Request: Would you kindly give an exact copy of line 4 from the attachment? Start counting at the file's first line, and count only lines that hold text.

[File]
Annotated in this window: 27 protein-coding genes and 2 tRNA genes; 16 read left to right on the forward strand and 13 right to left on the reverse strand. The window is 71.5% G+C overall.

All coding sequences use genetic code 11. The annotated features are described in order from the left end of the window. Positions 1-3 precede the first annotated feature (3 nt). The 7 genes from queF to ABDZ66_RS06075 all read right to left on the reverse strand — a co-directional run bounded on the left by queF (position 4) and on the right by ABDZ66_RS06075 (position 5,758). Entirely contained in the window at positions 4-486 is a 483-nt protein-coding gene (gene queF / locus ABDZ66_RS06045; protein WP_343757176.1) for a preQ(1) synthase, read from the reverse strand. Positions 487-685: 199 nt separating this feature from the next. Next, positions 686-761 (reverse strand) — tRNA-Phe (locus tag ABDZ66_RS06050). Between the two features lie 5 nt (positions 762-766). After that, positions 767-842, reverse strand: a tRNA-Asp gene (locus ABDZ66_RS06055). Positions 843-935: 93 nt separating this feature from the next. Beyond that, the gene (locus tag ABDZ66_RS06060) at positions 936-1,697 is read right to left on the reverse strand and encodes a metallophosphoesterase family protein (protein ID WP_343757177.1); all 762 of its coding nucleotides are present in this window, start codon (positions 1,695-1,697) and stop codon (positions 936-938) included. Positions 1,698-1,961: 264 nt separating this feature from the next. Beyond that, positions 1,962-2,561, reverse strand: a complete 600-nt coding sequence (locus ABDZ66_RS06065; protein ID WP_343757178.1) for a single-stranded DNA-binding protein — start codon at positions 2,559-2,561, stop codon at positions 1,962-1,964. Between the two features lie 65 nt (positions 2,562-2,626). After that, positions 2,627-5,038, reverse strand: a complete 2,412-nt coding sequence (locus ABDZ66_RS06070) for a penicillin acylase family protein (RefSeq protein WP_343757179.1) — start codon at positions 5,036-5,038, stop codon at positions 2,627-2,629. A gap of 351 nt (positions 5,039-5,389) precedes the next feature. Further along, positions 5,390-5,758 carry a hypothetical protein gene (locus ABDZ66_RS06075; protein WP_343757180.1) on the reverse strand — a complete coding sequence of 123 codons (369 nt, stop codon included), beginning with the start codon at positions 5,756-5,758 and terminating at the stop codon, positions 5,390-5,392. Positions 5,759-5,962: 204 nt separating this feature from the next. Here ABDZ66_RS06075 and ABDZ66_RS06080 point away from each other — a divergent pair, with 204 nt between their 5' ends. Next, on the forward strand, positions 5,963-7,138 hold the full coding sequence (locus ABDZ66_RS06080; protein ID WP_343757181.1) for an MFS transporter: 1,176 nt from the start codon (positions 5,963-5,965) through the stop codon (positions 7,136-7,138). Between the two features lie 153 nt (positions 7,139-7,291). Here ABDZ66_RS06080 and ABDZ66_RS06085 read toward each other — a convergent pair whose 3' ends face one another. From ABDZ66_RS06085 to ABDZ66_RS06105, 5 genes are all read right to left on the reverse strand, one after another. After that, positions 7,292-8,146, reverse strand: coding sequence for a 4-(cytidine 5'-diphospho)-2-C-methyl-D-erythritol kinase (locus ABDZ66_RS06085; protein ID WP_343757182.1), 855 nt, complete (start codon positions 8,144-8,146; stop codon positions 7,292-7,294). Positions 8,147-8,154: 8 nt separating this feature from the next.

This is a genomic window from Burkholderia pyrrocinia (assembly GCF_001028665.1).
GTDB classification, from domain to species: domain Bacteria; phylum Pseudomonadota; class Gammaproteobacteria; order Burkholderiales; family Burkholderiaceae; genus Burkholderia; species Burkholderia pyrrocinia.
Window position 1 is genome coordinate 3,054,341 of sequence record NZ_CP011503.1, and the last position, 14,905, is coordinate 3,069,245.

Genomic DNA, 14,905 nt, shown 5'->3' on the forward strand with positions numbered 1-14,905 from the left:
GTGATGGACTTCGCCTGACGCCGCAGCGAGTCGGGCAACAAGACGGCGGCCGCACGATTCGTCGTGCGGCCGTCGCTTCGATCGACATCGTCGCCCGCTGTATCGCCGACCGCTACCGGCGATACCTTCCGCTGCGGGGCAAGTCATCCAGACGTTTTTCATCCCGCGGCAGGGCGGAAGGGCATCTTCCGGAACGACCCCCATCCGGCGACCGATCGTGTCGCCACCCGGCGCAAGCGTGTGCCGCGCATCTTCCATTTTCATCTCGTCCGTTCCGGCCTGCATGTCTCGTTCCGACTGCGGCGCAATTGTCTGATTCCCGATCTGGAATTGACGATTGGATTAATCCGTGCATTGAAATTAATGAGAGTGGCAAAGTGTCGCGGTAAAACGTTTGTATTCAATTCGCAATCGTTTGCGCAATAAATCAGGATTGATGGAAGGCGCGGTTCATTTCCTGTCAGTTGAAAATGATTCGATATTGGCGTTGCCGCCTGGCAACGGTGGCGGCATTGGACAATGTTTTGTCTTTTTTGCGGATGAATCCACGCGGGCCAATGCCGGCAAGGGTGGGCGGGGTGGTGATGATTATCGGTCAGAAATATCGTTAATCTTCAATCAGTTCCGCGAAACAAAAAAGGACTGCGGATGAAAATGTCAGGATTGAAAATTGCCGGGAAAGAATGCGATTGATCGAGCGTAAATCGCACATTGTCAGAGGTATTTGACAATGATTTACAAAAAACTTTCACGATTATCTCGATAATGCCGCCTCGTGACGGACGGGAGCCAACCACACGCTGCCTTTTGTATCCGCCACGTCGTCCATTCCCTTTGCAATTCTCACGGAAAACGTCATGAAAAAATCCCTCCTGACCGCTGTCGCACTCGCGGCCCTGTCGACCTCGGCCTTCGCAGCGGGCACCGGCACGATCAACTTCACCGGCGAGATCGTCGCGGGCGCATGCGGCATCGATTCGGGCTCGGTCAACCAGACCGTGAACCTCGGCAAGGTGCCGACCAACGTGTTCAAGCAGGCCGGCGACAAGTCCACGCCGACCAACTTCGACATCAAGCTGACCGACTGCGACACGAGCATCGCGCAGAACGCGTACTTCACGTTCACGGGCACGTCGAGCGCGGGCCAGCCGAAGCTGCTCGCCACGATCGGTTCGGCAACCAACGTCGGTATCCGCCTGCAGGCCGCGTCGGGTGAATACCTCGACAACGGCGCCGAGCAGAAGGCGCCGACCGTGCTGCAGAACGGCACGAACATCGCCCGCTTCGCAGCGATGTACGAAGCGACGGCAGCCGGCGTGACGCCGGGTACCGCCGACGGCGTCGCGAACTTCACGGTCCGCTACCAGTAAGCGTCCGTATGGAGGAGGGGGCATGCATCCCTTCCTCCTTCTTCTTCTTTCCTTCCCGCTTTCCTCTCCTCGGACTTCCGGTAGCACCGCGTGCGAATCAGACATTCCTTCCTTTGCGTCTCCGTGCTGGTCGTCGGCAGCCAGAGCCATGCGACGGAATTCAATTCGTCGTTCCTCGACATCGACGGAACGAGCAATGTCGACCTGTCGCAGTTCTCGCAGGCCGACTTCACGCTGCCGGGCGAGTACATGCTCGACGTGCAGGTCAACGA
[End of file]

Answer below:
GTDB classification, from domain to species: domain Bacteria; phylum Pseudomonadota; class Gammaproteobacteria; order Burkholderiales; family Burkholderiaceae; genus Burkholderia; species Burkholderia pyrrocinia.